Why spotting domestic abuse comes under an employer’s duty of care

A business’s legal responsibility to provide a safe workplace extends to an employee’s home, says Emma Bartlett

Last month business minister Paul Scully urged all UK employers to do more to help colleagues who are victims of domestic abuse. His call to action on 14 January came as figures revealed that incidents of domestic abuse spiked in 2020 to 2.4 million. While 2020 was a difficult year for various reasons, the pandemic forced many employees to work from home, making it difficult for victims to get away from perpetrators of domestic abuse. 

A business’s duty of care has not changed, but most employers would not necessarily realise that this duty extends to looking out for signs of domestic abuse in staff, which is why, given the current climate, Scully has highlighted the issue.

General duty of care

Common law implies all employers have a duty to take reasonable care of the health and safety of employees. Under the Health and Safety at Work Act 1972, employers have a statutory duty to ensure, so far as is reasonably practicable, the health, safety and welfare at work of its employees. These duties mean businesses should take reasonable steps to look after both the mental and physical health of their staff. 

Employers are aware of some of the negative aspects of working from home during the pandemic, including stress, loneliness, anxiety, lack of exercise and difficulty delineating work from home life. In response, many organisations have put in place measures advising employees (or directing them to appropriate advisers) to incorporate regular exercise and screen breaks, maintain good mental health and manage their work/life balance. 

Risk assessments

Employers have a statutory duty to conduct ‘suitable and sufficient’ risk assessments to identify hazards and degree of risk under the Management of Health and Safety at Work Regulations 1999. Identifying hazards for home workers is more than providing them with information on how to set up their desks properly, possibly ensuring a basic first aid kit is available at home and that all technical equipment is maintained.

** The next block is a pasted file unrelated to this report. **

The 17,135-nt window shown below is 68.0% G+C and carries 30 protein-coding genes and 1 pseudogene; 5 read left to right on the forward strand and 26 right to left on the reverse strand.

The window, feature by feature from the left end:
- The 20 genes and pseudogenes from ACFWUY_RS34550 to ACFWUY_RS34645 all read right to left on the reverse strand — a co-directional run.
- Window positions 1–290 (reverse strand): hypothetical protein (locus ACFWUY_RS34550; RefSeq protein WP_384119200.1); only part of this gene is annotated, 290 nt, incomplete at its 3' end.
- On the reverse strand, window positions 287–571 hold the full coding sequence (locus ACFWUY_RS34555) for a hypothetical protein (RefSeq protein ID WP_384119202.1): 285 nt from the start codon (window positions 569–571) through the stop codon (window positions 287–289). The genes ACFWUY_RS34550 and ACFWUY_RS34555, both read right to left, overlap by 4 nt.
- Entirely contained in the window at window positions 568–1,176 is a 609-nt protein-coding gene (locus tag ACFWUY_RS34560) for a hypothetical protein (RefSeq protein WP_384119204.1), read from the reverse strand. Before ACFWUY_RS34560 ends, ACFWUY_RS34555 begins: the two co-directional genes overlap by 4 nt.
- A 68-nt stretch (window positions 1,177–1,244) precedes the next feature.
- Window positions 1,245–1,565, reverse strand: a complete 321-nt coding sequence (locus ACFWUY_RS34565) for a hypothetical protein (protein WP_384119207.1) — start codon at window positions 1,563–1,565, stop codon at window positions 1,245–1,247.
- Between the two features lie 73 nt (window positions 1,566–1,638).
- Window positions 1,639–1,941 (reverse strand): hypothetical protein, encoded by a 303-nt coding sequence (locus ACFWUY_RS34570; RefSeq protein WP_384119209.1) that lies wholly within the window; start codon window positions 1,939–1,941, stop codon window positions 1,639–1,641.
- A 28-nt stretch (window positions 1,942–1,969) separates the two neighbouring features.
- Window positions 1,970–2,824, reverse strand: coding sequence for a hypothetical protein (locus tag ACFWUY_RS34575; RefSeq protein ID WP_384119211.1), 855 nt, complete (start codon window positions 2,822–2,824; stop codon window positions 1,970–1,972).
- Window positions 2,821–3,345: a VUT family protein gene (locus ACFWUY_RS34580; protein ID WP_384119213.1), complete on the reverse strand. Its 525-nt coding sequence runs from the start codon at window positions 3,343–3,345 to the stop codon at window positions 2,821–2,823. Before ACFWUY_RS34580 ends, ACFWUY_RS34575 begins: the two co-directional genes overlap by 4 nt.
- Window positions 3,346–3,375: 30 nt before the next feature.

Compliance with health and safety legislation should be proactive, rather than reactive. It includes supporting employees’ physical and mental health – and domestic abuse at home is part of this. 

Many employers have encouraged positive attitudes towards mental health awareness, leading to more staff feeling supported, as well as building employee engagement and hopefully retention. Keeping in regular contact with home workers is an important health and safety compliance step. 

Domestic abuse

Employers should look out for signs of domestic abuse and respond appropriately to support victims. To raise awareness of this, employers should consult with staff, trade unions or employee representatives to develop a domestic abuse policy and implement it. 

The consultation is a good way to raise awareness of the fact that the employer is supportive and can signpost concerned employees towards help. The policy can inform staff how to report safely and confidentially. It could also contain agreed code words or signs that victims can use in calls or video conferences to signify to managers or colleagues that they need help under the policy. Help may be someone to listen, access to advice, exceptions to be made for them to work somewhere other than home, flexibility around working hours, time off to attend support appointments or help with getting appropriate support. 

As is always the case, employers should record accidents and actions taken. This can be forgotten when the majority of staff are working from home. Reports of domestic abuse from employees and any actions taken should also be confidentially recorded.

The policy can also help colleagues understand how to respond if they are concerned about a colleague. Employers may want to train some staff members as part of its policy. In addition to HR, this might include volunteers in the same way colleagues have volunteered to be mental health first aiders. 

It is not that employers and managers are to become counsellors, but it is recognising that, as part of the statutory duty of care, an employee’s health, safety or wellbeing may be compromised, and it’s important to take reasonable steps to support them.  

Emma Bartlett is a partner at CM Murray